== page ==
Aquaculture for social benefit
Whether a project is intended to meet fully or partly the socio-economic needs of a community, it is necessary to design it carefully to provide the expected outputs. On the assumption that the potential for aquaculture development in the area is established, priority has to be given to the study of the community. It should aim at identifying the basic needs to be fulfilled and those that can be met through an aquaculture programme. For example, if an increase in family income is needed to afford the specified basic necessities, the project has to be designed to yield at least that minimum required income. A knowledge of the level of human, economic and social infrastructure development, and the cultural and political context in which the programme has to be implemented, is necessary for appropriate project design.
The technology or the farming system to be adopted will have to be carefully selected, not only on the basis of the agro-climatic and hydrological conditions of the area, but also the skills and educational background of the target population and their socio-cultural system. As it is often not practicable for those concerned with the project design to live long enough among the target community to learn all that needs to be learnt, adequate flexibility should be built in. It should be possible to make necessary project changes later, based on field tests and the results of the early-phase activities.
The need for the participation of the local community in planning and implementation in rural development projects is a widely accepted ideal. Where agriculture and allied industries are organized through cooperatives or communes, there are established mechanisms for broad participation in decision making and benefit sharing. Even though the ideal is seldom reached, people get opportunities to express their views and influence decisions. But in the majority of developing countries most people belong to what is called atomistic societies, characterized by extreme individualism, great reliance upon household members, and general distrust of others outside the household. Tribal, communal or plantation communities have more cohesive social organization, but these form only a minority in the global context. Government-sponsored cooperatives in unreg-imented societies have a rather poor performance record in most countries. Success rates tend to be higher when the members have reached a certain socio-economic status.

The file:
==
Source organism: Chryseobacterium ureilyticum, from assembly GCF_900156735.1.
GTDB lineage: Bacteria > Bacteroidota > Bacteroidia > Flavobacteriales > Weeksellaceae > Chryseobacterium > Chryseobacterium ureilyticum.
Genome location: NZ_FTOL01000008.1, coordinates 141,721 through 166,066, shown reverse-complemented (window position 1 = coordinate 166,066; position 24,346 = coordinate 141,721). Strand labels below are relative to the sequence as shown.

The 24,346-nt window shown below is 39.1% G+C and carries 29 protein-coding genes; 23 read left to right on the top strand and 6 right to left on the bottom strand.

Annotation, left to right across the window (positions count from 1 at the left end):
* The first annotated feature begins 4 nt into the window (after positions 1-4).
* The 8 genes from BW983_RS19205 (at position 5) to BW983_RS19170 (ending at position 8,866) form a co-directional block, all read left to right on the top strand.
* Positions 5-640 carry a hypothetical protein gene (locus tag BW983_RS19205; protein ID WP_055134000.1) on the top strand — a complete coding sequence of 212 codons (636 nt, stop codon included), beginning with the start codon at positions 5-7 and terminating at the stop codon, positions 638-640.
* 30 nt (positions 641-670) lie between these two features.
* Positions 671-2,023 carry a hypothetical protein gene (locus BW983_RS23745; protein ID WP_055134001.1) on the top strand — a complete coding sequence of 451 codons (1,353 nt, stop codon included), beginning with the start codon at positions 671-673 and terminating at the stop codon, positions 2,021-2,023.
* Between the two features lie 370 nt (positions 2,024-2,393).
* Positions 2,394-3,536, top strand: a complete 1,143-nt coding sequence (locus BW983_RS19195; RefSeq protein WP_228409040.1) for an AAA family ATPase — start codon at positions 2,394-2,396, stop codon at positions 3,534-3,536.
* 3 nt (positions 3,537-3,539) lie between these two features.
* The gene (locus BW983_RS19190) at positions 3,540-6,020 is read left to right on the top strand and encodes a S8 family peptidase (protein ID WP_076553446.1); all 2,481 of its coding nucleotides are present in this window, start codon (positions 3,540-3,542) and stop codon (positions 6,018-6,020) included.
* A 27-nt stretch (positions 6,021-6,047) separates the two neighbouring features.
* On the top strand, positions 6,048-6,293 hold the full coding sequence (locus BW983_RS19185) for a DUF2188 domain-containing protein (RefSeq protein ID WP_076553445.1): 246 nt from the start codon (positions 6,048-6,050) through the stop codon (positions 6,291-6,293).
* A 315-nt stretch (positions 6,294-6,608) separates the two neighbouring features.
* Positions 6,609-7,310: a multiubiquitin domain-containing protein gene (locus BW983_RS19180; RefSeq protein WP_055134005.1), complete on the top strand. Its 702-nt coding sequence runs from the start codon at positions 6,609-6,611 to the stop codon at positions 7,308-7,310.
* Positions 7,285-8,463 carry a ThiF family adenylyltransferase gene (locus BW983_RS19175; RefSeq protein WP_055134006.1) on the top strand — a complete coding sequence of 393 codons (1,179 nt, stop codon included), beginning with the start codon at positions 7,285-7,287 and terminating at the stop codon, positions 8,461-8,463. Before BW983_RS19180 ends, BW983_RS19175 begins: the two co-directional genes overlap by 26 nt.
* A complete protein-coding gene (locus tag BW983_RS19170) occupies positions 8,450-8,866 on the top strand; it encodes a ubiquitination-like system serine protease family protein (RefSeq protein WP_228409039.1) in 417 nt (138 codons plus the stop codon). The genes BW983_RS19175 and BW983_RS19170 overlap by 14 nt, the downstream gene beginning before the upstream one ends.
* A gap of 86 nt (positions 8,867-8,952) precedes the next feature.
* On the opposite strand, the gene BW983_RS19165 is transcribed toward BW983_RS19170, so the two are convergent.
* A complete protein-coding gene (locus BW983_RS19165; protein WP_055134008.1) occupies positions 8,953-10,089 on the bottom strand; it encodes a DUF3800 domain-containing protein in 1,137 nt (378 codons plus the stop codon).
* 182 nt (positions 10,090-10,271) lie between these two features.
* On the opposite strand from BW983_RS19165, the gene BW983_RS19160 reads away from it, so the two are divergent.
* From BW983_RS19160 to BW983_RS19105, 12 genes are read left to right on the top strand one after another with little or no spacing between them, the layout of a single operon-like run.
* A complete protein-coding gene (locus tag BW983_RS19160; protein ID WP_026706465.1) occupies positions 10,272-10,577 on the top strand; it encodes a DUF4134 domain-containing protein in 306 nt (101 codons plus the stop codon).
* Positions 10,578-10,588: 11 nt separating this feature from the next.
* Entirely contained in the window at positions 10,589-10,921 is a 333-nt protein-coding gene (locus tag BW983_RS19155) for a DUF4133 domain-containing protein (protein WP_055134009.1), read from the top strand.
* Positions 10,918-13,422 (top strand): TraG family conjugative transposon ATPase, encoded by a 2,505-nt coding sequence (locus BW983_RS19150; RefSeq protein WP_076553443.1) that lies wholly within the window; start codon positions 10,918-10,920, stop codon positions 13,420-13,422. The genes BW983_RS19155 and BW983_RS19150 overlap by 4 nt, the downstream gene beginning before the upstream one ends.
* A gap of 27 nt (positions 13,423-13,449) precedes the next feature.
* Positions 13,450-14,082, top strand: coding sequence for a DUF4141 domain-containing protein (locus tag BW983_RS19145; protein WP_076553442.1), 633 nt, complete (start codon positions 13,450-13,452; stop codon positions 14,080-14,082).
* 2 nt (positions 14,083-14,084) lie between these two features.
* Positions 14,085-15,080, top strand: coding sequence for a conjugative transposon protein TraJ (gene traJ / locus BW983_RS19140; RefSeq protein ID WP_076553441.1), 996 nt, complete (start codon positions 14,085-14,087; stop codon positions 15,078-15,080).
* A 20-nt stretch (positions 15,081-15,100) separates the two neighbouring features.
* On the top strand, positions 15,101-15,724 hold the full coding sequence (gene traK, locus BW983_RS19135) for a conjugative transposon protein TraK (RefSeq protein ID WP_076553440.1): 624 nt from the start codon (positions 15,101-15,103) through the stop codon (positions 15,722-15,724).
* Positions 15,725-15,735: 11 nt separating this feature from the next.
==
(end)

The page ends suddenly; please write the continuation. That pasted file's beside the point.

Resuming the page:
So the option is either to concentrate on individuals or family units or to form or seek the intervention of non-governmental voluntary agencies.
Many of the basic needs of a community could be factored into individual or family needs, and an activity that meets these needs, and leads to improvement in their standard of living in the aggregate, may constitute a social benefit to the community as a whole. The improvements in the economic well-being of the individuals and families can be expected to result in greater political clout and assertiveness to demand from the State social services that they themselves cannot develop. Such an approach, however, may sometimes lead to the accumulation of the benefits of development in a few hands, and thus alter the social structure. The assumption that the success of receptive and progressive individuals will motivate the rest of the community to adopt the productive activities may not always prove true.
The alternative of close involvement of a non-governmental voluntary agency has the potential to reach the community and its individuals more easily and motivate them to adopt development activities. However, the effectiveness of such agencies will depend largely on their organization, objectives and the motivation and dedication of their workers. In cases where no such agencies exist, it will be necessary to promote their formation. The need for such agencies is greater, and their involvement more valuable, when the project activities are intended to benefit rural women. In traditional rural societies, government agents, especially men, may find it very difficult to reach and establish rapport with the women’s groups. Suitably trained women volunteers would have a better chance of achieving this.
Ideally, people’s participation should be spontaneous and by the free will of the community. However, in practice it has often to be achieved through effective education, persuasion and demonstration of benefits. Participation is needed not only at the initial decision-making stage, but also during implementation, including decisions about benefit sharing. Educating the target group for proper understanding and appreciation of the development programme and national policies and procedures relating to financing and credit are essential to enable meaningful participation.